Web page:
However, the advice comes with a large amount of caution and reservation because the ECDC states there is no evidence that wearing a mask is of benefit to people who are not unwell: “Based on the lack of evidence, it has so far not been recommended that people who are not ill or who are not providing care to a patient should wear a mask to reduce influenza or COVID-19 transmission."
“It should be noted that all relevant evidence comes from studies (on mask use) on influenza and other coronaviruses and may not be directly applicable to COVID-19. There is no evidence that non-medical face masks or other face covers are an effective means of respiratory protection for the wearer of the mask.”
And it states: “Available evidence suggests non-medical face masks are less effective than medical masks as a means for source control. There are no established standards for a self-made non-medical face mask.”
Despite its reservations, the ECDC says the use of face masks in public “may . . . reduce the spread of the infection” in the community. This is because, they say, masks minimise the excretion of respiratory droplets from infected individuals who have not yet developed symptoms or who remain asymptomatic.
However, the agency says it is not known how much the use of masks in the community can contribute to a decrease in transmission in addition to the other countermeasures.
It said: “The use of face masks in the community could be considered, especially when visiting busy, closed spaces, such as grocery stores, shopping centres, or when using public transport.
“The use of non-medical face masks made of various textiles could be considered — especially if, due to supply problems, medical face masks must be prioritised for use as personal protective equipment by healthcare workers.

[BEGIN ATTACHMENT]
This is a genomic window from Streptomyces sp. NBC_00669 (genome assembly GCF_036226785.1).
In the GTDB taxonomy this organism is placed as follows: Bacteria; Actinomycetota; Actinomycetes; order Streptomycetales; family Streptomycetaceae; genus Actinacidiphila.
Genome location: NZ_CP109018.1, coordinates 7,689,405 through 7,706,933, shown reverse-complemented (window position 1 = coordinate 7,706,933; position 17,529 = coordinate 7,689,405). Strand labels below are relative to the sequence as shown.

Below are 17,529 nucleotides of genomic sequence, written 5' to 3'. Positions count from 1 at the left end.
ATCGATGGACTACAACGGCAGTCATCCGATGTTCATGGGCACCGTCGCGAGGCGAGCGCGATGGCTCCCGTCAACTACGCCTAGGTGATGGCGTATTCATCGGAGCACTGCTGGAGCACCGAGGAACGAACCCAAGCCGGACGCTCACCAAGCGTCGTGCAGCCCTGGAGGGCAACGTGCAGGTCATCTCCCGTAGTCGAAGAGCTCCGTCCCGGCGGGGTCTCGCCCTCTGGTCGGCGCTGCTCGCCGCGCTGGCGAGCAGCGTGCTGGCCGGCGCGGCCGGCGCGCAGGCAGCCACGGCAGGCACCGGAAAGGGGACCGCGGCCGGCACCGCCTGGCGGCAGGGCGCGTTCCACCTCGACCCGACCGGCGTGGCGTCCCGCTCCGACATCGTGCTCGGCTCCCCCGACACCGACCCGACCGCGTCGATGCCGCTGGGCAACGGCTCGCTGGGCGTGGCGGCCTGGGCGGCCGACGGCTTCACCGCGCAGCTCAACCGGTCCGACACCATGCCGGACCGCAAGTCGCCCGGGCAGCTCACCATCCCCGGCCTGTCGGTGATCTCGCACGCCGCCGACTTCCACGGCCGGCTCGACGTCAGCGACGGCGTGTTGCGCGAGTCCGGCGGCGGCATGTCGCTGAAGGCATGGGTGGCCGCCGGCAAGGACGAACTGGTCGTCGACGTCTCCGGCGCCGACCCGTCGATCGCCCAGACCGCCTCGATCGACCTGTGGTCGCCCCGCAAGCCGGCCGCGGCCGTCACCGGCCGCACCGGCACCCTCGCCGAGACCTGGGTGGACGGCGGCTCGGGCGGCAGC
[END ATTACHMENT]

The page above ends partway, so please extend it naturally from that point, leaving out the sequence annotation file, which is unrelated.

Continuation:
“This is based on limited indirect evidence supporting the use of non-medical face masks as a means of source control.
“The use of face masks in the community should be considered only as a complementary measure and not as a replacement for established preventive measures.
“Appropriate use of face masks is key for the effectiveness of the measure and can be improved through education campaigns.
Earlier this week, America’s Centres for Disease Control and Prevention (CDC) recommended people should wear cloth face coverings in public settings where other social distancing measures are difficult to maintain.
“It is critical to emphasize that maintaining social distancing remains important to slow the spread of the virus,” it said.
“CDC is additionally advising the use of simple cloth face coverings to slow the spread of the virus and help people who may have the virus and do not know it from transmitting it to others.
“Cloth face coverings fashioned from household items or made at home from common materials at low cost can be used as an additional, voluntary public health measure.” They fall short of recommending the use of surgical or N-95 masks because these are critical supplies that should be reserved for healthcare workers.